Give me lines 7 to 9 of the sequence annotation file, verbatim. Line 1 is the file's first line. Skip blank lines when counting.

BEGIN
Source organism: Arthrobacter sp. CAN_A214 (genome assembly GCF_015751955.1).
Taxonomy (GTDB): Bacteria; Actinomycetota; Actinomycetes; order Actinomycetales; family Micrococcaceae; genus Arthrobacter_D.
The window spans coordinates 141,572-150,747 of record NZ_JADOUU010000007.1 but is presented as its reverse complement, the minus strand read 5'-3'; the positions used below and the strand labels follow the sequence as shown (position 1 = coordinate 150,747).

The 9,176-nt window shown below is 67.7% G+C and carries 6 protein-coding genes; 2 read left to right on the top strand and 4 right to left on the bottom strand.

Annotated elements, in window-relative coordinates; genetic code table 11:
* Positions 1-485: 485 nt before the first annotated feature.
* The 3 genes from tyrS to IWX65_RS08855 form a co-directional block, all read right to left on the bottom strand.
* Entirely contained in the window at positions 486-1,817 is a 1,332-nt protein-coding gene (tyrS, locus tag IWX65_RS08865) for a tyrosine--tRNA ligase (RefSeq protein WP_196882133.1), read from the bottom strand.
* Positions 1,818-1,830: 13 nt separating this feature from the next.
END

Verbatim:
* The 3 genes from tyrS to IWX65_RS08855 form a co-directional block, all read right to left on the bottom strand.
* Entirely contained in the window at positions 486-1,817 is a 1,332-nt protein-coding gene (tyrS, locus tag IWX65_RS08865) for a tyrosine--tRNA ligase (RefSeq protein WP_196882133.1), read from the bottom strand.
* Positions 1,818-1,830: 13 nt separating this feature from the next.